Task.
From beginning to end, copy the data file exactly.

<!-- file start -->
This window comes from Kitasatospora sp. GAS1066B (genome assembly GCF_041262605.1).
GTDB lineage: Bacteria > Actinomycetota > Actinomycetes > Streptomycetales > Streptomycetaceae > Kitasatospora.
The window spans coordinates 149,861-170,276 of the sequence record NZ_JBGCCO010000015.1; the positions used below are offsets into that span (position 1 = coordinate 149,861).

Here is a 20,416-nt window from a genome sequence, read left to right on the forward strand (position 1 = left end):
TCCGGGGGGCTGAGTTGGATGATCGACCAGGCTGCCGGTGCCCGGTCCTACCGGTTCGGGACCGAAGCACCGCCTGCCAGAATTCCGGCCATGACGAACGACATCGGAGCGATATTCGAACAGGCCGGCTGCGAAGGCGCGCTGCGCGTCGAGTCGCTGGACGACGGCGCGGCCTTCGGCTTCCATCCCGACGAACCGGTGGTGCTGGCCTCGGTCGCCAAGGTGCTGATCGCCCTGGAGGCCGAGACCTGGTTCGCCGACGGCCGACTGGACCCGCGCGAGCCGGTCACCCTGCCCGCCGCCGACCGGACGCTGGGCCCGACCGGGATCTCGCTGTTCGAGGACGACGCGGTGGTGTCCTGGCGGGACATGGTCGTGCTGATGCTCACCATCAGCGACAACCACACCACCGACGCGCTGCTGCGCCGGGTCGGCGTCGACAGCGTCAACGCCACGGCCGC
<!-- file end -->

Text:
This window comes from Kitasatospora sp. GAS1066B (genome assembly GCF_041262605.1).
GTDB lineage: Bacteria > Actinomycetota > Actinomycetes > Streptomycetales > Streptomycetaceae > Kitasatospora.
The window spans coordinates 149,861-170,276 of the sequence record NZ_JBGCCO010000015.1; the positions used below are offsets into that span (position 1 = coordinate 149,861).

Here is a 20,416-nt window from a genome sequence, read left to right on the forward strand (position 1 = left end):
TCCGGGGGGCTGAGTTGGATGATCGACCAGGCTGCCGGTGCCCGGTCCTACCGGTTCGGGACCGAAGCACCGCCTGCCAGAATTCCGGCCATGACGAACGACATCGGAGCGATATTCGAACAGGCCGGCTGCGAAGGCGCGCTGCGCGTCGAGTCGCTGGACGACGGCGCGGCCTTCGGCTTCCATCCCGACGAACCGGTGGTGCTGGCCTCGGTCGCCAAGGTGCTGATCGCCCTGGAGGCCGAGACCTGGTTCGCCGACGGCCGACTGGACCCGCGCGAGCCGGTCACCCTGCCCGCCGCCGACCGGACGCTGGGCCCGACCGGGATCTCGCTGTTCGAGGACGACGCGGTGGTGTCCTGGCGGGACATGGTCGTGCTGATGCTCACCATCAGCGACAACCACACCACCGACGCGCTGCTGCGCCGGGTCGGCGTCGACAGCGTCAACGCCACGGCCGC